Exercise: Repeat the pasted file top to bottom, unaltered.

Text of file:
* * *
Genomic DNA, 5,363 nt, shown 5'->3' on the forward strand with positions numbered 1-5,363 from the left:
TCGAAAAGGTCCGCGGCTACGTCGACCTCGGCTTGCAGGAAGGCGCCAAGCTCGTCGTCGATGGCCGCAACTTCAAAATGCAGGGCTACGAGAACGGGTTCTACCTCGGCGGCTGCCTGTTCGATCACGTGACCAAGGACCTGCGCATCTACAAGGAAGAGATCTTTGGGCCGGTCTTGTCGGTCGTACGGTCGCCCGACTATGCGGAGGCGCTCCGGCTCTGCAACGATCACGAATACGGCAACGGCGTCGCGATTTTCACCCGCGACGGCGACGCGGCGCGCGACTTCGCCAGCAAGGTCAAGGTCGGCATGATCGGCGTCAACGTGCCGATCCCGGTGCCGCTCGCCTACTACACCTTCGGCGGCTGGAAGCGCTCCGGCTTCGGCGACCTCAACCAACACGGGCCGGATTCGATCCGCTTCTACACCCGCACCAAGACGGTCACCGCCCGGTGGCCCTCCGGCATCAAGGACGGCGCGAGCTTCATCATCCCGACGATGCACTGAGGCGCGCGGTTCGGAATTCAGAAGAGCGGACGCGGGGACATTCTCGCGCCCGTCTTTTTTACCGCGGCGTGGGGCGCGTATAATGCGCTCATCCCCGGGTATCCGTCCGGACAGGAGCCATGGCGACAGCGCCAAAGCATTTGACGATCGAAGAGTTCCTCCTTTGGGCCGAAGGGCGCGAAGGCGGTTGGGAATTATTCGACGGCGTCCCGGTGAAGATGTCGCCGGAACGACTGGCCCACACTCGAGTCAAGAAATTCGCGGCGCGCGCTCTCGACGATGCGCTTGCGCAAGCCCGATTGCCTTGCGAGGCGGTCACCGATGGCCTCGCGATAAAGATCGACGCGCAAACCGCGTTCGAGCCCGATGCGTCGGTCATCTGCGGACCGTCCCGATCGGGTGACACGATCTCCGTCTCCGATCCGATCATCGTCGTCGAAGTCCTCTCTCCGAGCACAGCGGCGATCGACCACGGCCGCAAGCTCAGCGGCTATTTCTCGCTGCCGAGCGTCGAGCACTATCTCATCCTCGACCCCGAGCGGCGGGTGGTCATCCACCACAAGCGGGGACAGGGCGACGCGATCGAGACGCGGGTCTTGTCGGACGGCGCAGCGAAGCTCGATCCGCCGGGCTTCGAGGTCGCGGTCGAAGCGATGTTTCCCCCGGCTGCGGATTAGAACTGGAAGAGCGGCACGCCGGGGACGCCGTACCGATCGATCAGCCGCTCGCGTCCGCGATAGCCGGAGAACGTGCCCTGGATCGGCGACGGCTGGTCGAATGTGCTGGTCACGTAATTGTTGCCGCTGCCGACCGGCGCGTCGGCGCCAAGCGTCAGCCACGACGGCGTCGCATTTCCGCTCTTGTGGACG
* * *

Genomic DNA, 5,363 nt, shown 5'->3' on the forward strand with positions numbered 1-5,363 from the left:
TCGAAAAGGTCCGCGGCTACGTCGACCTCGGCTTGCAGGAAGGCGCCAAGCTCGTCGTCGATGGCCGCAACTTCAAAATGCAGGGCTACGAGAACGGGTTCTACCTCGGCGGCTGCCTGTTCGATCACGTGACCAAGGACCTGCGCATCTACAAGGAAGAGATCTTTGGGCCGGTCTTGTCGGTCGTACGGTCGCCCGACTATGCGGAGGCGCTCCGGCTCTGCAACGATCACGAATACGGCAACGGCGTCGCGATTTTCACCCGCGACGGCGACGCGGCGCGCGACTTCGCCAGCAAGGTCAAGGTCGGCATGATCGGCGTCAACGTGCCGATCCCGGTGCCGCTCGCCTACTACACCTTCGGCGGCTGGAAGCGCTCCGGCTTCGGCGACCTCAACCAACACGGGCCGGATTCGATCCGCTTCTACACCCGCACCAAGACGGTCACCGCCCGGTGGCCCTCCGGCATCAAGGACGGCGCGAGCTTCATCATCCCGACGATGCACTGAGGCGCGCGGTTCGGAATTCAGAAGAGCGGACGCGGGGACATTCTCGCGCCCGTCTTTTTTACCGCGGCGTGGGGCGCGTATAATGCGCTCATCCCCGGGTATCCGTCCGGACAGGAGCCATGGCGACAGCGCCAAAGCATTTGACGATCGAAGAGTTCCTCCTTTGGGCCGAAGGGCGCGAAGGCGGTTGGGAATTATTCGACGGCGTCCCGGTGAAGATGTCGCCGGAACGACTGGCCCACACTCGAGTCAAGAAATTCGCGGCGCGCGCTCTCGACGATGCGCTTGCGCAAGCCCGATTGCCTTGCGAGGCGGTCACCGATGGCCTCGCGATAAAGATCGACGCGCAAACCGCGTTCGAGCCCGATGCGTCGGTCATCTGCGGACCGTCCCGATCGGGTGACACGATCTCCGTCTCCGATCCGATCATCGTCGTCGAAGTCCTCTCTCCGAGCACAGCGGCGATCGACCACGGCCGCAAGCTCAGCGGCTATTTCTCGCTGCCGAGCGTCGAGCACTATCTCATCCTCGACCCCGAGCGGCGGGTGGTCATCCACCACAAGCGGGGACAGGGCGACGCGATCGAGACGCGGGTCTTGTCGGACGGCGCAGCGAAGCTCGATCCGCCGGGCTTCGAGGTCGCGGTCGAAGCGATGTTTCCCCCGGCTGCGGATTAGAACTGGAAGAGCGGCACGCCGGGGACGCCGTACCGATCGATCAGCCGCTCGCGTCCGCGATAGCCGGAGAACGTGCCCTGGATCGGCGACGGCTGGTCGAATGTGCTGGTCACGTAATTGTTGCCGCTGCCGACCGGCGCGTCGGCGCCAAGCGTCAGCCACGACGGCGTCGCATTTCCGCTCTTGTGGACG